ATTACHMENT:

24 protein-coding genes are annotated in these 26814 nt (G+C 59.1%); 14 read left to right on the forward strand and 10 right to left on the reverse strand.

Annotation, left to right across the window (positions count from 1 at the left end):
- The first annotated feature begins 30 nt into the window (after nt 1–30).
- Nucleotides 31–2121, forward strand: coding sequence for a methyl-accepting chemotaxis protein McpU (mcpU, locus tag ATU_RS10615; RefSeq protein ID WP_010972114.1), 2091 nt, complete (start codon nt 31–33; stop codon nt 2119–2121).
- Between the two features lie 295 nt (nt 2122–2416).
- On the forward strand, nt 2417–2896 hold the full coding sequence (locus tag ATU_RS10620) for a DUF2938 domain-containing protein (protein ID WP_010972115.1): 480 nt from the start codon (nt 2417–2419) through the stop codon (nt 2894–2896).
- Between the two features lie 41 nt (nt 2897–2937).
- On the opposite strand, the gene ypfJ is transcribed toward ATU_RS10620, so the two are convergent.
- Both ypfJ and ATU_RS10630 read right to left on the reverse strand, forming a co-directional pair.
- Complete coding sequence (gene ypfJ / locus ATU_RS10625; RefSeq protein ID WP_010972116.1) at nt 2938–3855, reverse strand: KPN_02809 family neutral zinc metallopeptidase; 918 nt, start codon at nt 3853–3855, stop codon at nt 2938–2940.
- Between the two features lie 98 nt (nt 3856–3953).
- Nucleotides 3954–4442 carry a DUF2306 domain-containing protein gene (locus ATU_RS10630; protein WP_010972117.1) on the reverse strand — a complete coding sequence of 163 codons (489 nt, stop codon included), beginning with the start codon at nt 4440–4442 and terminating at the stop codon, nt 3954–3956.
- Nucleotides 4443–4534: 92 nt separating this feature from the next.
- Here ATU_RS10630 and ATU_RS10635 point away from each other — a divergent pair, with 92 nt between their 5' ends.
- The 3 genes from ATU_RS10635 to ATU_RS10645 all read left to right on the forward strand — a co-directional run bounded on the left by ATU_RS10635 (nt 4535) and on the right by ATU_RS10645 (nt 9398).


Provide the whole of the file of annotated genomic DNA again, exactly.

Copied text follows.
24 protein-coding genes are annotated in these 26814 nt (G+C 59.1%); 14 read left to right on the forward strand and 10 right to left on the reverse strand.

Annotation, left to right across the window (positions count from 1 at the left end):
- The first annotated feature begins 30 nt into the window (after nt 1–30).
- Nucleotides 31–2121, forward strand: coding sequence for a methyl-accepting chemotaxis protein McpU (mcpU, locus tag ATU_RS10615; RefSeq protein ID WP_010972114.1), 2091 nt, complete (start codon nt 31–33; stop codon nt 2119–2121).
- Between the two features lie 295 nt (nt 2122–2416).
- On the forward strand, nt 2417–2896 hold the full coding sequence (locus tag ATU_RS10620) for a DUF2938 domain-containing protein (protein ID WP_010972115.1): 480 nt from the start codon (nt 2417–2419) through the stop codon (nt 2894–2896).
- Between the two features lie 41 nt (nt 2897–2937).
- On the opposite strand, the gene ypfJ is transcribed toward ATU_RS10620, so the two are convergent.
- Both ypfJ and ATU_RS10630 read right to left on the reverse strand, forming a co-directional pair.
- Complete coding sequence (gene ypfJ / locus ATU_RS10625; RefSeq protein ID WP_010972116.1) at nt 2938–3855, reverse strand: KPN_02809 family neutral zinc metallopeptidase; 918 nt, start codon at nt 3853–3855, stop codon at nt 2938–2940.
- Between the two features lie 98 nt (nt 3856–3953).
- Nucleotides 3954–4442 carry a DUF2306 domain-containing protein gene (locus ATU_RS10630; protein WP_010972117.1) on the reverse strand — a complete coding sequence of 163 codons (489 nt, stop codon included), beginning with the start codon at nt 4440–4442 and terminating at the stop codon, nt 3954–3956.
- Nucleotides 4443–4534: 92 nt separating this feature from the next.
- Here ATU_RS10630 and ATU_RS10635 point away from each other — a divergent pair, with 92 nt between their 5' ends.
- The 3 genes from ATU_RS10635 to ATU_RS10645 all read left to right on the forward strand — a co-directional run bounded on the left by ATU_RS10635 (nt 4535) and on the right by ATU_RS10645 (nt 9398).